• Connect to students’ prior knowledge to make meaningful real-world applications
  • Integrate literacy activities into the courses – including content-based reading strategies and academic vocabulary development

Additionally, NCEA researchers found that it was important for teachers to create classrooms that foster an environment where students “feel safe trying to answer questions, make presentations, and do experiments, even if they make a mistake” (p. 24).

In summary, while both methods are important, teachers must reach students where they are and in the method that works best for each of their students.  While procedural learning is important to learn math facts and algorithms, students still need to be challenged, allowed to learn by exploring, and encouraged to keep trying knowing that math is meaningful and a huge part of the environment around us everyday.

References

The Education Alliance. (2006). Closing the Achievement Gap: Best Practices in Teaching Mathematics. Charleston, WV: The Education Alliance.

Grouws, D. (2004). “Chapter 7: Mathematics.” In Cawelti, G, ed., Handbook of Research on Improving Student Achievement. Arlington, VA: Educational Research Service.

National Center for Educational Achievement. (2009). Core Practices in Math and Science: An Investigation of Consistently Higher Performing Schools in Five States.  Austin, TX: National Center for Educational Achievement.

Shellard, E. & Moyer, P.S. (2002). What Principals Need to Know about Teaching Math. Alexandria, VA: National Association of Elementary School Principals and Education Research Service.

Poetry Please

Wednesday, May 18th, 2016

AUTHOR: Laura Lee Stroud, Elementary ELAR Specialist

An Abandoned Tool

Past U.S. Poet Laureate, Billy Collins says “High school is where poetry goes to die” because it is there that many students inadvertently learn that poetry isn’t relevant to their lives. Oftentimes in working with these teachers we find that poetry remains buried and absent from their instruction, until, that is STAAR is over and we pick up poetry as a fun filler. But poetry is a powerful, emotionally clad, succinct genre teachers can use to helps students express themselves, make their words come alive and synthesize their thinking.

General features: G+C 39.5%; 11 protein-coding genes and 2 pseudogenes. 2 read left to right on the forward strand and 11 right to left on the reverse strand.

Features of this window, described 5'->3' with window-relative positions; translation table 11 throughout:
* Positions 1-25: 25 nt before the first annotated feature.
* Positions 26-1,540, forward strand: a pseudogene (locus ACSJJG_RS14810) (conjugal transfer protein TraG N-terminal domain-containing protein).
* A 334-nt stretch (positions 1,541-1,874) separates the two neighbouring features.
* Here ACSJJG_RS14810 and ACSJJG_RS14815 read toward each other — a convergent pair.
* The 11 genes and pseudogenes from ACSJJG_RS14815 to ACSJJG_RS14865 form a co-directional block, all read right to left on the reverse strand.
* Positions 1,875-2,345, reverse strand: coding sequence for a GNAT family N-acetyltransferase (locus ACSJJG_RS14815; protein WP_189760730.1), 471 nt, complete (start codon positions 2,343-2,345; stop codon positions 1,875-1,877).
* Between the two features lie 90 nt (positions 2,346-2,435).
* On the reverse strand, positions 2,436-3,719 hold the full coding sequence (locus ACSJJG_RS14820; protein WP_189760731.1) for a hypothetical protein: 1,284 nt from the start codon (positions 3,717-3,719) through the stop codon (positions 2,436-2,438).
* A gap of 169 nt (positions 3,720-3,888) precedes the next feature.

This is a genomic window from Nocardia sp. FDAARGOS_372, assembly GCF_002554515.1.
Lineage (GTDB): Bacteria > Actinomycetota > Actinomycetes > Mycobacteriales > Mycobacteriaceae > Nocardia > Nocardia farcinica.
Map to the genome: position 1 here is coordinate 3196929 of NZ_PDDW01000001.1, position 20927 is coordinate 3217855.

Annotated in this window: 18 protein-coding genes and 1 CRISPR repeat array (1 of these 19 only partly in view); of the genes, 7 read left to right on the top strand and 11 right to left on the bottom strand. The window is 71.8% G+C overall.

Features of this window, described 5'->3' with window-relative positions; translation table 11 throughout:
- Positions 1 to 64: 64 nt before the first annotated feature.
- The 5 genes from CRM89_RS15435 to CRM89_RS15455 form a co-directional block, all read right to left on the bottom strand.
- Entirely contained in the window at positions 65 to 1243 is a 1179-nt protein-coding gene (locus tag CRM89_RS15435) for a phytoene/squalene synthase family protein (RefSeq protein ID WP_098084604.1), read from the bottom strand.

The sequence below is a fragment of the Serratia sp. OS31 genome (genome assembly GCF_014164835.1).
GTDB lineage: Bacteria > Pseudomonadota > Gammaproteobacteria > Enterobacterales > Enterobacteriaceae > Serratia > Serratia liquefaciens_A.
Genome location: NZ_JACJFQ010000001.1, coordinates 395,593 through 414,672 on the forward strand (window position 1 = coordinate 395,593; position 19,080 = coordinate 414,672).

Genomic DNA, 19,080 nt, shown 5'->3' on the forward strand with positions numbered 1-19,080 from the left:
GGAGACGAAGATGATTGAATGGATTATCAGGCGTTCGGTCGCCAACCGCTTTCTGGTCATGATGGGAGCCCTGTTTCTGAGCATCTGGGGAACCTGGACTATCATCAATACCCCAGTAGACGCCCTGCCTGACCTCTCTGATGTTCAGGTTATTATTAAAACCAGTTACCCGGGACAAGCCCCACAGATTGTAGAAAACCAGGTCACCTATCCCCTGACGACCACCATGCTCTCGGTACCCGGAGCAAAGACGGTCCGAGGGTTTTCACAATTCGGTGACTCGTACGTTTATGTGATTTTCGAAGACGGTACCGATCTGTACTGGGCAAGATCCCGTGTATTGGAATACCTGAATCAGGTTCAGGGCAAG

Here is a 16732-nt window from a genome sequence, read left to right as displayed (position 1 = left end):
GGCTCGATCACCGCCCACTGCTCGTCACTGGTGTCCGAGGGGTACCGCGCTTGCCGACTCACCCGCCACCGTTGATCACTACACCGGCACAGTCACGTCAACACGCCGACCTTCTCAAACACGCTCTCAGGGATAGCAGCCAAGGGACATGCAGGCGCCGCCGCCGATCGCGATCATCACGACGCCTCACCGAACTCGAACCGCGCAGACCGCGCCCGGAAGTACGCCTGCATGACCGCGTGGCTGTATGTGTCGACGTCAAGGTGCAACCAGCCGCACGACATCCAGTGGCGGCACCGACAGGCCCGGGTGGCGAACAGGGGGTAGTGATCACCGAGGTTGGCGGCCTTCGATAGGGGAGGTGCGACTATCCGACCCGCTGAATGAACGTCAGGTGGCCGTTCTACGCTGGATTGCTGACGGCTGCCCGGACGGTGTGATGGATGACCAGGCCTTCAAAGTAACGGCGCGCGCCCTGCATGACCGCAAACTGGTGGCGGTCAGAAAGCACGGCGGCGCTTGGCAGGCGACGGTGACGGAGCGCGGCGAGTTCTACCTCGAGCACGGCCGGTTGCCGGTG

Building Community Through Poetry

Nowadays, in order for our students to care enough to invest in writing and reading, we must take the time to create spaces of trust. Writers thrive in spaces they can take risks, feel valued, receive feedback and learn how to write from models and mentors. Writers need to understand that an investment in learning to write well will yield lifelong returns. Creating a writing community inside of a classroom means that as teachers we must let go of some control in order to empower our student writers to make decisions about their writing.

Cultivating a writing community doesn’t happen with a week or two of “getting to know you” activities but thoughtful planning and commitment. Taking time to read and discuss thought provoking ideas, problem solving together and planned inquiry of ourselves and families, all work to build spaces our students can thrive in as writers. Students must know that their thinking, their words, their perspectives matter and without it, our goal of meaningful learning remains unaccomplished. Weaving poetry through instruction works to create this communal space. Finding poetry models your students will love and allowing them to experience reading and rereading it together, can serve as a tunnel to bonding. Repeated readings promote fluency, boost vocabulary and engage students.

Give this a try: